Pictured is the new Cranbrook Food Bank on Industrial Rd. 2. This building will also soon be home to the Cranbrook Food Recovery program and Farm Kitchen. (Corey Bullock/Cranbrook Townsman file)

Pictured is the new Cranbrook Food Bank on Industrial Rd. 2. This building will also soon be home to the Cranbrook Food Recovery program and Farm Kitchen. (Corey Bullock/Cranbrook Townsman file)

Cranbrook Food Recovery, Farm Kitchen join Food Bank in new location

The organizations are partnering together to increase food security in the community

The Cranbrook Food Recovery Program and Farm Kitchen will soon be moving to a new location alongside the Cranbrook Food Bank.

The Community Connections Society of BC, which operates the Farm Kitchen, Food Recovery Program and Public Produce Garden, recently received a $70,000 grant from Columbia Basin Trust. The funds will be used to install a new commercial kitchen, as well as create perennial gardens, establish a network of gardening volunteers and expand food recovery operations.

As the Townsman reported last week, the Cranbrook Food Bank officially opened their new location on Industrial Rd. 2 on April 7th. The Food Recovery Program and Farm Kitchen have partnered with the Food Bank and will also soon be moving to this new location.

READ MORE: New Cranbrook Food Bank officially open to the public

Meredith Funston runs all three of the programs under Community Connections, and she says that the CBT grant will help to increase food security in Cranbrook.

“This is such a big summer for us, this grant is huge for these programs,” Funston said. “The receipt of this Food Access and Recovery Grant means both the Farm Kitchen and Food Recovery programs can move to the new location. That will allow us to streamline our processes, expand our farmer network, and the new commercial kitchen will benefit us by allowing us to process more food.”

Food Recovery and the Food Bank already work closely together and Funston says the new partnership is a perfect fit.

The Food Recovery program works with local businesses and community groups to re-distribute food that would otherwise end up in the landfill. The program diverts food to farmers as well, who then use it for animal feed.

The Farm Kitchen also provides a space for local Farmers Market vendors to be able to prepare and store their food in an inspected kitchen, which is a requirement of selling.

Funston says the move will take place over the next month or so, and that they are looking forward to sharing the space with the Food Bank.

“We will be sad to leave the other space; it was a beautiful spot and it has been wonderful to be so centrally located,” Funston said. “But the benefits are so clear.”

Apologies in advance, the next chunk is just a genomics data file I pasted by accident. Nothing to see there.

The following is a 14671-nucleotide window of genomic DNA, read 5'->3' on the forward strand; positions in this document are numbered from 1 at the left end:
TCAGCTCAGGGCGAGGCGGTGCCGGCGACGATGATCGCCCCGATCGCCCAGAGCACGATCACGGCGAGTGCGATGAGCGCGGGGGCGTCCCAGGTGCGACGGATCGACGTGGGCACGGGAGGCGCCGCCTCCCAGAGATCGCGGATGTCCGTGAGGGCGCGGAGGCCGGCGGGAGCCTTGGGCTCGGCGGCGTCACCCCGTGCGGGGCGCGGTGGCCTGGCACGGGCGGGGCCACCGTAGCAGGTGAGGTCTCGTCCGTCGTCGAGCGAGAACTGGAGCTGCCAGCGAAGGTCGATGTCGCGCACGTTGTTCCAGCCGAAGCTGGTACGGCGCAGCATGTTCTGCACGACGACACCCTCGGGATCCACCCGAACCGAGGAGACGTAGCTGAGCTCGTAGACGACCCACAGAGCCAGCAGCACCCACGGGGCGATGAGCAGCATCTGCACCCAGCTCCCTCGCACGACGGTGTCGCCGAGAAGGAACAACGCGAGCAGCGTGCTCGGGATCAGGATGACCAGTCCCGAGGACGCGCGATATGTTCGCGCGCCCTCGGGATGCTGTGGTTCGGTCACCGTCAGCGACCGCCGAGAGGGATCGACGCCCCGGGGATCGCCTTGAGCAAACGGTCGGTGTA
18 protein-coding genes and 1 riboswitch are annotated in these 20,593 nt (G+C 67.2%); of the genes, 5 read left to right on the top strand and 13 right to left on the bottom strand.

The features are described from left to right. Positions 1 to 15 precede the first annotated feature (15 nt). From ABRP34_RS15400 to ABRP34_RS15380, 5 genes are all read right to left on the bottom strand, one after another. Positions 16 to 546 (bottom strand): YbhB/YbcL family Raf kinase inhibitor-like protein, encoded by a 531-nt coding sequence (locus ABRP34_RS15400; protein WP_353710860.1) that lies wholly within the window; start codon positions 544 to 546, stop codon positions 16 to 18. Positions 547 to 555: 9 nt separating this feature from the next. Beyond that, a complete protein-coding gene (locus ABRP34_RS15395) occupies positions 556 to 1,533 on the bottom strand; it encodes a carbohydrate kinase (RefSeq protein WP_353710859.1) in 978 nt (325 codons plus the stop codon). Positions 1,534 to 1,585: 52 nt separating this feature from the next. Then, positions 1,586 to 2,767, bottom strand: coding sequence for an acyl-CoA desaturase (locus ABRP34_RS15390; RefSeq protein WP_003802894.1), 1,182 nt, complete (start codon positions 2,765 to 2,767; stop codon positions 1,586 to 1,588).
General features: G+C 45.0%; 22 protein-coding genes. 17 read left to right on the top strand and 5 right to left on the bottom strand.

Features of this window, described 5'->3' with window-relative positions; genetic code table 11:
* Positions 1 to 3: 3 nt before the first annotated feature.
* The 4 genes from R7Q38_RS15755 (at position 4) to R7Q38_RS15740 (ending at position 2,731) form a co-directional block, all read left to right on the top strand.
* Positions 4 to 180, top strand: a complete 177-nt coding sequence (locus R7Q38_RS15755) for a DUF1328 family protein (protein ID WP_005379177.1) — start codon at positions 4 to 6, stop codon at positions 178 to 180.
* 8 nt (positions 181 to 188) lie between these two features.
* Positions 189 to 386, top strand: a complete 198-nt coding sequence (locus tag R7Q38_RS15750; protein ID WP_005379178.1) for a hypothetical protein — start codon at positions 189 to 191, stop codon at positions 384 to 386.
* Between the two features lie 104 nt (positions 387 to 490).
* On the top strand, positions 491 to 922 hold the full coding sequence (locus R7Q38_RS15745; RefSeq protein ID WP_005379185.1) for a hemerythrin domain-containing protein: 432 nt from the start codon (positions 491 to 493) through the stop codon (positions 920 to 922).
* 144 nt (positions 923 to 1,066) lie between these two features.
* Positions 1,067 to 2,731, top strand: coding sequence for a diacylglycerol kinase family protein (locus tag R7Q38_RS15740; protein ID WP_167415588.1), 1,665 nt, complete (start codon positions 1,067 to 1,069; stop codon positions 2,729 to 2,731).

Funston says that having a new commercial kitchen means they can take marginal food and turn it into snacks and meals that will get distributed to the community.

“For example, we get a lot of bananas through food recovery. We will be able to take food, like bananas, and turn it into healthy snacks such as smoothie popsicles, which can be distributed to the school programs,” Funston explained. “One side benefit as well, is that food recovery currently occupies a lot of the kitchen space. The food bank has agreed to let us share their space to process food recovery, which means we will have a lot more kitchen space available.”

READ MORE: Cranbrook Food Recovery program celebrates success of food diversion

There is also a plan in the works to install a perennial garden along the fence at the new location.

“There is already a six-foot, chain link fence installed which is ideal. It won’t keep all of the animals out, but it will surely help. The Food Bank has agreed to allow us to install a garden on the three foot margin along the fence. We want to grow perennials, as opposed to annuals that need to be re-planted each year. We plan on getting raspberry bushes, currants, perhaps a few fruit trees as well,” said Funston, adding that there will be more to come, including a food literacy program and workshops.

“This site could be such a beautiful, food producing space in the next few years,” she said. “Community groups can make really good use of that food. We’ll also be taking some divisions; propagating from the current public produce garden, as well as reaching out to the community. If anyone has any rhubarb they are doing away with, or currant bushes they can split up, we would love to have donations.”

The programs are partnering with JCI Kootenay in order to establish a network of volunteers.

Shonna Murphy of JCI Kootenay says they are happy to be part of this new endeavour.

“Our members at JCI Kootenay believe in the importance of creating positive change within our community. When we find like-minded people, like the team at Cranbrook Food Recovery, we look for ways to help support them,” said Murphy. “We provide our best support with boots on the ground efforts, and will help Cranbrook Food Recovery with the building of the new perennial garden at the Farm Kitchen location.”

She adds that JCI is always looking for volunteers and anyone interested in volunteering can visit their website at JCIKootenay.com.

“We’re so thankful to the community for their ongoing support,” said Funston. “We’re grateful to the food bank for already being an amazing partner – and we’re really looking forward to continuing to grow that relationship. Last but not least, thank you to CBT.”


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